23 October 2007

Gerhard on Imitation of Christ

At our recent Pastors' Conference in Jefferson City, one brother and I enjoyed some of God's "First Article gift" of really good single malt Scotch and discussed how we need not divorce Jesus' saving work from His example for all of the Christian's life. It would seem that Gerhard can also hold these two Scriptural truths together:

"The holy life of Christ is the most perfect model of virtue we can have; every action of His is rich in instruction for us…. Unless thou are willing to be a disciple of Christ, thou wilt never be a true Christian. Let the passion of Christ be thy merit, but at the same time let His holy life be the model for thine" (Johann Gerhard, Sacred Meditations, Meditation XXX, “The Imitation of Christ,” p. 169).

7 comments:

Anastasia Theodoridis said...

The idea of divorcing the two struck me as so bizarre! It's so UNPauline! But then when I read your quote, it seemed to make some sense. One must follow Christ without supposing that earns any merit; is that it?

But the idea of striving to live the Christian life is NOT connected with anything about trying to get God to give us anything in return.

Rather, to live the Christian life is, in the first place, a manifestation and exercise of love. If you love someone, yhou want to be like Himn, and one with Him in every way, so you clean up your act accordinly.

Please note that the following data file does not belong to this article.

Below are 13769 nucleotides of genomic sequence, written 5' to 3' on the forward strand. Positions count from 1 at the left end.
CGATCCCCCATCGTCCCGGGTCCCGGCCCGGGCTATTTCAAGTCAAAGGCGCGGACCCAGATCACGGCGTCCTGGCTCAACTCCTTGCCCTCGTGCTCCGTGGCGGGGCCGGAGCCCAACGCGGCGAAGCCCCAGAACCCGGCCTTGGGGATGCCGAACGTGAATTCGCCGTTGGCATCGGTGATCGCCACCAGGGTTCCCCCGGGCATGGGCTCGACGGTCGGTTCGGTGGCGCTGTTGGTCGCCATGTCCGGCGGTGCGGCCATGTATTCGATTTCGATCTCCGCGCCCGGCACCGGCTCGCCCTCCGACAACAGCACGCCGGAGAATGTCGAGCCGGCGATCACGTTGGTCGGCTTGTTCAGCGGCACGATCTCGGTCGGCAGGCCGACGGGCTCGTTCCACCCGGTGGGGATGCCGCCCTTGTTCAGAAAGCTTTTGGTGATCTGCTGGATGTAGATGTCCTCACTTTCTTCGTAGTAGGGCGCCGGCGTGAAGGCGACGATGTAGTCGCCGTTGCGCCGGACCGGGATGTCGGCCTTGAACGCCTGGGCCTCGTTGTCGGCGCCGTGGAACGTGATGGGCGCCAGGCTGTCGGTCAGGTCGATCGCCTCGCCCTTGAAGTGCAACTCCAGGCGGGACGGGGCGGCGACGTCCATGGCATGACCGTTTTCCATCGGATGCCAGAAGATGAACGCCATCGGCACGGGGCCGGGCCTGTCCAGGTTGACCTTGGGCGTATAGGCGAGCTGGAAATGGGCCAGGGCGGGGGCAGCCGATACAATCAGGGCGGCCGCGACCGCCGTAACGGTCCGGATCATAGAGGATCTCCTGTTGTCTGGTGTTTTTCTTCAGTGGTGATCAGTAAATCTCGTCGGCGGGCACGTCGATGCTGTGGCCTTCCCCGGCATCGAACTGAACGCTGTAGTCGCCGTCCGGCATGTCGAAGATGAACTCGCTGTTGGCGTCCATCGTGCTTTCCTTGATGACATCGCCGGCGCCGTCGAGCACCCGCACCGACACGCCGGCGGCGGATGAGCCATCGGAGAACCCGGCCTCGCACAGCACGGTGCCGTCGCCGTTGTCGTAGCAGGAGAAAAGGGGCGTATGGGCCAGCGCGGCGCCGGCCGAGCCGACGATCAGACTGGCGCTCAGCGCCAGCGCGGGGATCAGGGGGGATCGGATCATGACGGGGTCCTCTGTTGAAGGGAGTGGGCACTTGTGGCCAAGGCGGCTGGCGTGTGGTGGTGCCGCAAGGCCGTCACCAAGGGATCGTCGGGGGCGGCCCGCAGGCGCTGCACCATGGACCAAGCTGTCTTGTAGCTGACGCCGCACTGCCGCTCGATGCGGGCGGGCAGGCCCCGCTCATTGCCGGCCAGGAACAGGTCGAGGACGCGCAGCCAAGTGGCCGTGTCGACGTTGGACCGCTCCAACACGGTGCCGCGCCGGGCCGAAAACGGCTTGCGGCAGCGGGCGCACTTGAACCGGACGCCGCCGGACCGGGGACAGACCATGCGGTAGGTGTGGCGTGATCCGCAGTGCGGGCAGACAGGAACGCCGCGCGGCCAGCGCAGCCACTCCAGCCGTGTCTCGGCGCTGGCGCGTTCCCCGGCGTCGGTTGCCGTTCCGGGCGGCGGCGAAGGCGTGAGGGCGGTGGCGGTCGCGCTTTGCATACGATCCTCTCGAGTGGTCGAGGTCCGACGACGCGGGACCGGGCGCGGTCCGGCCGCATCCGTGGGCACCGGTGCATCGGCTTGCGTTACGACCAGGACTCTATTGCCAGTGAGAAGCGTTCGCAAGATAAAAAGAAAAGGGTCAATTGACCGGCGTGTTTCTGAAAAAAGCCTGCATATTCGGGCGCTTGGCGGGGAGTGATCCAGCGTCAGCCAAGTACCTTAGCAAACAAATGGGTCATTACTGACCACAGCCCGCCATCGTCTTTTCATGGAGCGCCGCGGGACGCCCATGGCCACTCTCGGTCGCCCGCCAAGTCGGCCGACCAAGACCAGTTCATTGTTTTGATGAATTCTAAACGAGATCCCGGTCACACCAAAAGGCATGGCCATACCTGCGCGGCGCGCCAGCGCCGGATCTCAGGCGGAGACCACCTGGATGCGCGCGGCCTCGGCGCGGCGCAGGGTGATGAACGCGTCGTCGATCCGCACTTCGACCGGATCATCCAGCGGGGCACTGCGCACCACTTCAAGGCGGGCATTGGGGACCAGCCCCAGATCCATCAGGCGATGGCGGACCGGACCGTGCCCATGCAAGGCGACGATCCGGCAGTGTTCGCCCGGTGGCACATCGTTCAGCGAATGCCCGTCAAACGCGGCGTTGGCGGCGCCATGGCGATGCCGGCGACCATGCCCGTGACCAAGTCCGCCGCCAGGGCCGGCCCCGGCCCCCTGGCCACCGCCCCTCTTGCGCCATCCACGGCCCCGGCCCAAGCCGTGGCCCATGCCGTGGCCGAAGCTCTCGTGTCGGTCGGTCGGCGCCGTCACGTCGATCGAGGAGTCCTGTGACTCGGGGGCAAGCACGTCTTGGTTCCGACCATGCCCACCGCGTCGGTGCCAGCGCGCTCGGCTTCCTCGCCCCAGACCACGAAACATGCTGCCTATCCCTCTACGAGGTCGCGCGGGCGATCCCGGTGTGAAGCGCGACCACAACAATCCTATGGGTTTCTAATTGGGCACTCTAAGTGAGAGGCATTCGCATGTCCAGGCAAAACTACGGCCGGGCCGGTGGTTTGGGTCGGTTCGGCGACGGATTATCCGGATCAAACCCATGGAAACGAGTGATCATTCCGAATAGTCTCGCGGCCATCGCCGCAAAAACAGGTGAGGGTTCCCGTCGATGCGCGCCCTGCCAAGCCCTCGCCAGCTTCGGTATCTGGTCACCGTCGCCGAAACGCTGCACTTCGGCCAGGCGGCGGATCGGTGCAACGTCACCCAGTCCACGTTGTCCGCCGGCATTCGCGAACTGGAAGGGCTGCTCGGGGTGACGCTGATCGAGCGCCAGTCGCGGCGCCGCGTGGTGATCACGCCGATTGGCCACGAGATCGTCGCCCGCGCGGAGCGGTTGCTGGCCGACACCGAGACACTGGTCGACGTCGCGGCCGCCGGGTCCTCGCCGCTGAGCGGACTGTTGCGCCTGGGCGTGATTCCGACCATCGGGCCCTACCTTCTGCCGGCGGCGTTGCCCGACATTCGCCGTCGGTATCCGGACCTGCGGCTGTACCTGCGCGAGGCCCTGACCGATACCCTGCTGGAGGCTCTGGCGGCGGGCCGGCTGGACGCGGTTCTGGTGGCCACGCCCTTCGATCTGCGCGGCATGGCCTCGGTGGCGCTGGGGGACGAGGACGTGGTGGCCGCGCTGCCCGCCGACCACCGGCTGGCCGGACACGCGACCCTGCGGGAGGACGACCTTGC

The living of the Christian life, in the second place (which is really the first place considered from another angle), enlarges our capacity to receive (or contain) all the gifts God has *already* given us by pure grace. God freely gives us all things, but to contain and retain them, like anything else worthwhile, requires practice. YIt doesn't happen magically, as some imagine. You have to practice to be able to play a piano concerto; you have to work out a lot to be able to lift heavy weights. And you have to do spiritual exercises to be able to enlarge your spirit, that your soul may be a more spacious container when God pours heaven into it (Heaven = Himself). In Jesus' imagery, you have to tend and cultivate the tree so that it will grow to produce many fruits. (The fruits aren't the good works offered to God; cultivating the tneding the tree are. The fruits are Christ Himself, given to YOU.) You have to invest the talent. Otherwise even what little we have will be taken from us in the end, meaning we will enter heaven having no spiritual eyes or ears or legs or hands -- in short, totally unequipped to live there and what should have been heaven will be the opposite.

In St. Paul's imagery, the whole Christian life consists in participation in Christ's passion, dying with Him as the persons we once were, rising with Him to a new kind of being, and living unto Him in that resurrection life.

"If anyone would be My disciple, let Him take up his cross and deny himself and follow me" sums up the whole of the Christian life.

Anastasia

Randy Asburry said...

Hi, Anastasia!

You wrote:

The idea of divorcing the two struck me as so bizarre! It's so UNPauline! But then when I read your quote, it seemed to make some sense. One must follow Christ without supposing that earns any merit; is that it?